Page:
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Friday, June 07, 2013

Take Action to Protect Egg-Laying Hens, State Laws

The Senate will likely conclude its consideration of the Farm Bill next week, and the House is likely to take up its Farm Bill within the next couple weeks, with a number of important animal welfare issues hanging in the balance. As the Bakersfield Californian wrote in an editorial today, lawmakers “should take a long, hard look at an amendment by Rep. Steve King, R-Iowa, that might threaten the rights of states, California included, to enforce animal cruelty protections.”
 
HenThe newspaper noted that the language approved by the House Agriculture Committee “might strip states of their ability to apply their own animal protection laws, including those that address factory farm confinement, shark finning and horse slaughter,” adding that the “Senate version of the bill does not contain provisions that would threaten or invalidate state animal protection laws.” The paper urged that “Congress must carefully consider and weigh the impact on existing state laws, and to overrule any provisions that would unnecessarily invalidate the will of California voters or those of any state.”

The King amendment, if not extracted from the Farm Bill, could affect not only California but hundreds of state and local laws across the country—dealing with food safety, labeling, the environment, labor, and animal welfare. A number of state legislators are speaking out against this federal power grab. The provision is so vague it could result in expensive lawsuits over any law dealing with the manufacturing of an agricultural product. It’s a radical federal overreach, especially when there’s a much more narrow, reasonable, and workable solution ready for Congress to ratify: H.R. 1731/S. 820, the Egg Products Inspection Act Amendments of 2013.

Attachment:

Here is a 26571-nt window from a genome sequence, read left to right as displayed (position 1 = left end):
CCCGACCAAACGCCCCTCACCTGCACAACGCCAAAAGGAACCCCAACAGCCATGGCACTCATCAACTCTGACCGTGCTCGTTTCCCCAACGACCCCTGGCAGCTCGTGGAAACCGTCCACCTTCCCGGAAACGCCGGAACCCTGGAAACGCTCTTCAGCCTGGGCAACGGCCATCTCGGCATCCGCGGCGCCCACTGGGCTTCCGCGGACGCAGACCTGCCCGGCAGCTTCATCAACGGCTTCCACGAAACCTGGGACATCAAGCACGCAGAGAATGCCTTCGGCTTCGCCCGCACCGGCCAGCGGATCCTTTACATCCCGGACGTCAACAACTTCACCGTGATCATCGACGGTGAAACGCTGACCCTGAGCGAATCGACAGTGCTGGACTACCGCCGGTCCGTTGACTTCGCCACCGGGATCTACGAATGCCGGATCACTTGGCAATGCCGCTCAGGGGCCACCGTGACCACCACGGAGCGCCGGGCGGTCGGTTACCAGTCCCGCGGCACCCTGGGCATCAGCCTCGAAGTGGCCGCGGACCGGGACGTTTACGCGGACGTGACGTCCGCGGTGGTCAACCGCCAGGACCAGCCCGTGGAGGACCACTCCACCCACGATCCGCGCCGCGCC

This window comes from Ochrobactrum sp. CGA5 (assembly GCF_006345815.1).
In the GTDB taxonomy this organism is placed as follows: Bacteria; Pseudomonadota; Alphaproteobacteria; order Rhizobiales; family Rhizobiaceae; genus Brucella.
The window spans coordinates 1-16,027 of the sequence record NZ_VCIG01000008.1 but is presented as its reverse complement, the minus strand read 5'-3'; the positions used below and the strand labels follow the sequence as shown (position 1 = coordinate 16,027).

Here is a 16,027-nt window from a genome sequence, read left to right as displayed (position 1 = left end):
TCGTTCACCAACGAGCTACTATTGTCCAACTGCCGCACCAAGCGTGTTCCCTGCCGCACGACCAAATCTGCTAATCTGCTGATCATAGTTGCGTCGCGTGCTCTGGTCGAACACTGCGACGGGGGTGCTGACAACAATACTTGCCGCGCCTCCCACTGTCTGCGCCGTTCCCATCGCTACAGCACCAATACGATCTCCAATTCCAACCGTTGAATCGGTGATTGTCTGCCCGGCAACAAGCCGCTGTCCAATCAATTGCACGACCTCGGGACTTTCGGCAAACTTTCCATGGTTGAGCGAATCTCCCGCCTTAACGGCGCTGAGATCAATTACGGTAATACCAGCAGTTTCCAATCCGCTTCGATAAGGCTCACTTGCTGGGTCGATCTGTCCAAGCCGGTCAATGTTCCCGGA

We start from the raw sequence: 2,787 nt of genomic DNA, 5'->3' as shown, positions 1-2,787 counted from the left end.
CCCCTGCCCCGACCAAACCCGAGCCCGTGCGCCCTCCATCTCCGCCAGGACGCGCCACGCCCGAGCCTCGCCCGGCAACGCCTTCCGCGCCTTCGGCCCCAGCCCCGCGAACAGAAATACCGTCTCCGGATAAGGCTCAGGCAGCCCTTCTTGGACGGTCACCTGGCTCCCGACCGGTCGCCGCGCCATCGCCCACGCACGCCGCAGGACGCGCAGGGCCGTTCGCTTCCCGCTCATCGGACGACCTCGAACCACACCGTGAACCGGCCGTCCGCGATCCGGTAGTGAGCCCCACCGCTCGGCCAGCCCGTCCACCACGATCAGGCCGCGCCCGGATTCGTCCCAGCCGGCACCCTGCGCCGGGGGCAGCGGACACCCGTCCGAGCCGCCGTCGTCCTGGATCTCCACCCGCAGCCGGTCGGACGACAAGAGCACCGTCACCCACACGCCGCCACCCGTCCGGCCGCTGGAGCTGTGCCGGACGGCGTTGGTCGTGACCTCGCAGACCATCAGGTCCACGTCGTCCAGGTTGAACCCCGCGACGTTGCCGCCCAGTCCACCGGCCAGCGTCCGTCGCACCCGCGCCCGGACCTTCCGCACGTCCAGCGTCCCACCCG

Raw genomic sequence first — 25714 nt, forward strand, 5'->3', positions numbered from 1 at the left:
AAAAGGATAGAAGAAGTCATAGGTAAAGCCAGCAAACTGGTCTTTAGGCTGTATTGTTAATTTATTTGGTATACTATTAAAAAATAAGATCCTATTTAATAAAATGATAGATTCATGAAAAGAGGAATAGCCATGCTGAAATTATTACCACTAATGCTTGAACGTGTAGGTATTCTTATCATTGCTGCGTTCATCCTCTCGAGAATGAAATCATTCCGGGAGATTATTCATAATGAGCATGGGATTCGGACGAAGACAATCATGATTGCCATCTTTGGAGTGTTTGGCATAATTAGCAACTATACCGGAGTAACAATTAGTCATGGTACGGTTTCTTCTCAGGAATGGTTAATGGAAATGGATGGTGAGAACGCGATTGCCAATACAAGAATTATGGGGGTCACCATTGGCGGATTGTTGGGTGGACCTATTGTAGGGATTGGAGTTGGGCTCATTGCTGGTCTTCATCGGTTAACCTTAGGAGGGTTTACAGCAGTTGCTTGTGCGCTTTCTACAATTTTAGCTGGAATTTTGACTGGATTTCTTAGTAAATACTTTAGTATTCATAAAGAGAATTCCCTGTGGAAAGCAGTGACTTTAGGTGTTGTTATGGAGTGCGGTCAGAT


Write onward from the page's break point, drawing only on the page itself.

Historically, when Congress preempts state laws—on car emissions, coal pollution, or other issues—it is in order to replace them with a uniform national standard, and that is the idea behind the egg bill. If there is a problem with interstate commerce caused by conflicting state laws, such as on the housing of egg-laying hens, it can be solved with a uniform national standard that provides regulatory certainty and is supported by the key stakeholders—the egg industry, veterinary groups, animal welfare groups, and consumer groups—as is H.R. 1731/S. 820. Rather than having a reasonable national standard, the King amendment proposes no standards at all, state or federal.

With House action soon to occur on the Farm Bill, it’s a critical time to contact your U.S. Representative at (202) 225-3121, or send an email. Tell them to nix the King amendment and its radical assault on state laws, and support the egg bill which provides a national solution to the problem of housing 280 million U.S. laying hens.

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